Extraction and identification of hucMSC-derived exosomes

Exosome isolation was carried out following a previously published protocol [25]. Briefly, hucMSCs were cultured and reached 50–60% confluence. They were then placed in a serum-free MSC medium (Nuwacell Biotechnology, RP02010-1 and RP02010-2, China). After 48 h of cultivation, the medium was obtained and centrifuged for 10 min at 300g and for 30 min at 10,000g. Next, the supernatant was filtered with a 0.22-μm filter (Millipore Corp, USA) and further ultracentrifuged at 100,000 g for 70 min in an SW32Ti rotor (Beckman Coulter, USA). After removing the supernatant, the pellet was resuspended in PBS and then centrifuged at 100,000g for 70 min again. Finally, the pellet was stored at − 80 °C after being collected in 200–300 μL of PBS.

The particle size distribution of hucMSC-Exo was analyzed using a nanoparticle tracking analysis system (ZetaView, Germany). The characteristic morphological observation of the exosomes was performed with a transmission electron microscope (FEI Tecnai Spirit G2). Western blot analysis was performed to identify the expression of exosome-specific markers TSG101 (ab133586, Abcam, 1:1000 dilution), CD9 (A1703, Abclone, 1:1000 dilution), CD63 (25682-1-AP, Proteintech, 1:1000 dilution), and heat shock protein HSP70 (A12948, Abclone, 1:1000 dilution).

Exosome labeling

Purified exosomes were dyed with PKH67 (a green fluorescent dye; Sigma–Aldrich, Germany) following the manufacturer’s protocol. Briefly, exosomes were stained with 4 μL of PKH67 in 200 μL of Diluent C fluid for 5 min. Next, isovolumetric 1% BSA was added to stop the staining. The exosomes were washed with PBS and re-purified via ultracentrifugation. Then, PKH67-labeled exosomes were incubated with ARPE19 cells for 12 h. Fluorescence microscopy (Leica Microsystems) was used to detect the green signals in cells.

Wound-healing assay

A total of 2 × 105 cells/well were plated and serum-starved overnight. Then, scratches on ARPE-19 cell monolayers were made with a sterilized 200-μL pipette tip. Images were recorded after 0, 24, and 48 h, and the wound recovery was analyzed using ImageJ software. The migration capacity was determined using a percentage of wound closure.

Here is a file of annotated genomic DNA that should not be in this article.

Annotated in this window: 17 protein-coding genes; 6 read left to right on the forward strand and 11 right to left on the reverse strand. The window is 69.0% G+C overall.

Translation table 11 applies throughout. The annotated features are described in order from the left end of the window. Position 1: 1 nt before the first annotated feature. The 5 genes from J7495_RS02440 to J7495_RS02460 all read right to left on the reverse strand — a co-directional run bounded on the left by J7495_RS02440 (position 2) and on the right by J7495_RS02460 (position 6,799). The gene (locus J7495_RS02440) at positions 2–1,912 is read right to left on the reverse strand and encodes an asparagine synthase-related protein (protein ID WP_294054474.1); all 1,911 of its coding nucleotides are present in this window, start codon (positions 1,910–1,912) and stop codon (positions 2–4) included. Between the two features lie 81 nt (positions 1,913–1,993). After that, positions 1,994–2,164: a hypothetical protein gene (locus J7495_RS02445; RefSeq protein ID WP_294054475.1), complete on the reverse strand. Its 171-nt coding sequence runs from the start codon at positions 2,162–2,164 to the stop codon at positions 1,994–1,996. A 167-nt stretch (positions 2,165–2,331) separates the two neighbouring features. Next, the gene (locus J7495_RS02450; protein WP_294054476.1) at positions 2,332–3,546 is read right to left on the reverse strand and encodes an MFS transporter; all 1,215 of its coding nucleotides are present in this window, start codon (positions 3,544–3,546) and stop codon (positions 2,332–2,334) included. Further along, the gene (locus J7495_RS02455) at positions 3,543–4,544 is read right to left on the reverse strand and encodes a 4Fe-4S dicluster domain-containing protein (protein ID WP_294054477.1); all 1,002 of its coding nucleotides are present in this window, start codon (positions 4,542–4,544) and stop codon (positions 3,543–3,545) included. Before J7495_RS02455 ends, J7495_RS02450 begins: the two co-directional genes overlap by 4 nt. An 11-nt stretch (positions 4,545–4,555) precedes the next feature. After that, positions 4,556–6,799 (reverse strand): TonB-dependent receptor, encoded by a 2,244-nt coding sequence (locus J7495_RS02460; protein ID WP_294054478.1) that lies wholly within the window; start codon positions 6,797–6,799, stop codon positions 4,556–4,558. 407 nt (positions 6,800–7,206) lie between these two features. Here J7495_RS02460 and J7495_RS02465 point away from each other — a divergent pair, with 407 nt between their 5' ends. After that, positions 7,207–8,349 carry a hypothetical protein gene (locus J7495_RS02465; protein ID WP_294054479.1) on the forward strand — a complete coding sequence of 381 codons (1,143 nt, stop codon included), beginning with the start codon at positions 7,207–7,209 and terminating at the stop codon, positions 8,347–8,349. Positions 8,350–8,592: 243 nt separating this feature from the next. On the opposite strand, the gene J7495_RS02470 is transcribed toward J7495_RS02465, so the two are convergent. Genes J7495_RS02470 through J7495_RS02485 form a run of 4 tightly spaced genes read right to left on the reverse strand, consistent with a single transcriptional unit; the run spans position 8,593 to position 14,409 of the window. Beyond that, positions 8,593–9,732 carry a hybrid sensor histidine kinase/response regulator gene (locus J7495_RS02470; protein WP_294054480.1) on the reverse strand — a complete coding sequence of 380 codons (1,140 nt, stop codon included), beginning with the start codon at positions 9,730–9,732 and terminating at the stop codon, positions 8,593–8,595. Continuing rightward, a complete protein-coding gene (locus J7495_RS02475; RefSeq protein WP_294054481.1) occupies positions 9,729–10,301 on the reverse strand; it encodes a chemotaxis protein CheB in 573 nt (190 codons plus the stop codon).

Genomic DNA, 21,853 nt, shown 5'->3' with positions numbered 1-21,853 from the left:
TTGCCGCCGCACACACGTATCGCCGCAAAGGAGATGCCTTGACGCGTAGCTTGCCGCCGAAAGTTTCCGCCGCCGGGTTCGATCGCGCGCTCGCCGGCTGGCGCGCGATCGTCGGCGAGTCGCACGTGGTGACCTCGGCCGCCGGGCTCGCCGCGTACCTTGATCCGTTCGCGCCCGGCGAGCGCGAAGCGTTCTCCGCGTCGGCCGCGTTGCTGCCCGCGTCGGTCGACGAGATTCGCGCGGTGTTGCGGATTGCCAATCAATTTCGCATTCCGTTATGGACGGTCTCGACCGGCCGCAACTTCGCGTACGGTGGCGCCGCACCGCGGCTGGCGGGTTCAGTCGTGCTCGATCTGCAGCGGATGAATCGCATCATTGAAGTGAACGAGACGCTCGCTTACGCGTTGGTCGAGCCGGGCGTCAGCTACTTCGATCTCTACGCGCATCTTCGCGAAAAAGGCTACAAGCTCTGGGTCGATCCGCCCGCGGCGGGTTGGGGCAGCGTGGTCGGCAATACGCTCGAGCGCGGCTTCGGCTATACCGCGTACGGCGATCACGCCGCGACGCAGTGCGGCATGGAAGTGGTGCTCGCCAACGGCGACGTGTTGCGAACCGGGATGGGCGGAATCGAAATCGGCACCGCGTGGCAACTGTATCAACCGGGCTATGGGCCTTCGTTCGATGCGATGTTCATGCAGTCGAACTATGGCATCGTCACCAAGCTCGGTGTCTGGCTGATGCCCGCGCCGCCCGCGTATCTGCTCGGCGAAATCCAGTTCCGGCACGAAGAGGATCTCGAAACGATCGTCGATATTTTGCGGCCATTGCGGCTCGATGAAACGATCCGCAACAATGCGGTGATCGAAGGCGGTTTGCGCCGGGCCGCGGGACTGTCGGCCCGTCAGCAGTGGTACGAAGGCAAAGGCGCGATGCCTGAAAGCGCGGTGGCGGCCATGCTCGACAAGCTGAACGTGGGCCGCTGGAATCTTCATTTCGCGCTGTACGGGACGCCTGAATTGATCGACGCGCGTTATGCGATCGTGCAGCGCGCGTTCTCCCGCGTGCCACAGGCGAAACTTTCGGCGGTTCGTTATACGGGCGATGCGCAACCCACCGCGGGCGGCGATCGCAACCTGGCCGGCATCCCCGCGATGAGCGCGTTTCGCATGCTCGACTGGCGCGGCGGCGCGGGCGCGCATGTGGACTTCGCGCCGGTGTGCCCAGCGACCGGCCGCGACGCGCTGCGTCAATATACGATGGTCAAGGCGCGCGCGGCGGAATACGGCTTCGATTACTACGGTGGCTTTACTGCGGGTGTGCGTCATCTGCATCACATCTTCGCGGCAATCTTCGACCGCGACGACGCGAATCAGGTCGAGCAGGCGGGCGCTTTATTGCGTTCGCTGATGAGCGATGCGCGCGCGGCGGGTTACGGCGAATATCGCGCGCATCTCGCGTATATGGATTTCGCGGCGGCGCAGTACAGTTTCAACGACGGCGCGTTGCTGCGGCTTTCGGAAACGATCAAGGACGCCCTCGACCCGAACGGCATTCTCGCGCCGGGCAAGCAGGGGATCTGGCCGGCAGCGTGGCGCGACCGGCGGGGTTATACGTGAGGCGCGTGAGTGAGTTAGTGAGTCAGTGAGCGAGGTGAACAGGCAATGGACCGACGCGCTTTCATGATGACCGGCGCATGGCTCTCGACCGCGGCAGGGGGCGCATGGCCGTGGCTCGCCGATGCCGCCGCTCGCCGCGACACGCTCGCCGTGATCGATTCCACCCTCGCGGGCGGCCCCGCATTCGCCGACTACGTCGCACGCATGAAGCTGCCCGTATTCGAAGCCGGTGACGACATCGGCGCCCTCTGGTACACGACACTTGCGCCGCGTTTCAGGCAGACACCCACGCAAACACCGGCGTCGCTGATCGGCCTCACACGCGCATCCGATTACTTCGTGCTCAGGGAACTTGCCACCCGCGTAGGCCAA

Transwell assay

ARPE-19 cells (3 × 104) resuspended in 200 μL of serum-free medium were placed in the upper chamber with a polycarbonate membrane (8-μm pore size, Corning, USA). Then, 600 μL of DMEM/F12 supplemented with 10% FBS was added to the lower chamber. After incubation for 12 h, the cells were stained with 0.1% crystal violet. For visualization, the images of cultured cells were collected and counted in five different fields.

Immunofluorescence staining

Briefly, the cells after treatment were incubated with 1% BSA and 0.2% Triton X-100 for 2 h. Then, the cells were co-cultivated with primary antibodies, namely, anti-alpha smooth muscle actin (anti-α-SMA) (#ab5694, Abcam, 1:100 dilution), anti-zonula occludens-1 (anti-ZO-1) (#61-7300, Invitrogen, 1:50 dilution), and anti-Vimentin (#ARG66302, Arigo, 1:200 dilution) antibodies at 4 °C. After that, the cells were incubated with the Cy3-conjugated donkey anti-rabbit IgG and the FITC-conjugated goat anti-mouse (Jackson ImmunoResearch Labs, USA) for 1 h. The nuclei were counterstained with DAPI (Beyotime, Shanghai), and the images were taken sequentially with a fluorescent microscope.

Western blot analysis

RIPA (Beyotime, China) supplemented with SDS buffer and protease inhibitors (Thermo Scientific) were used to extract total proteins. The proteins were transferred onto a PVDF membrane (Millipore, MA, USA) and then blocked with 5% skimmed milk. Primary antibodies against Vimentin (ARG66302, Arigo), α-SMA (ab5694, Abcam), occludin (SAB4200593, Sigma–Aldrich), and N-cadherin (13,116, CST) were incubated with the membrane at 4 °C overnight, all of them diluted at 1:1000. Next, the cells were incubated with a corresponding secondary antibody (HRP-conjugated goat anti-rabbit antibodies, 1:5000, ab15007).

Cells transfection with miRNA

Lipofectamine 2000 (Invitrogen) was used for transfection. The cells were cultivated in six-well plates upon cell fusion of 60%. The instructions from GenePharma (Shanghai) were followed for agomir and antagomir (100 pmol) transfection. The cells were harvested for the following efficiency and function assay 48 h after transfection.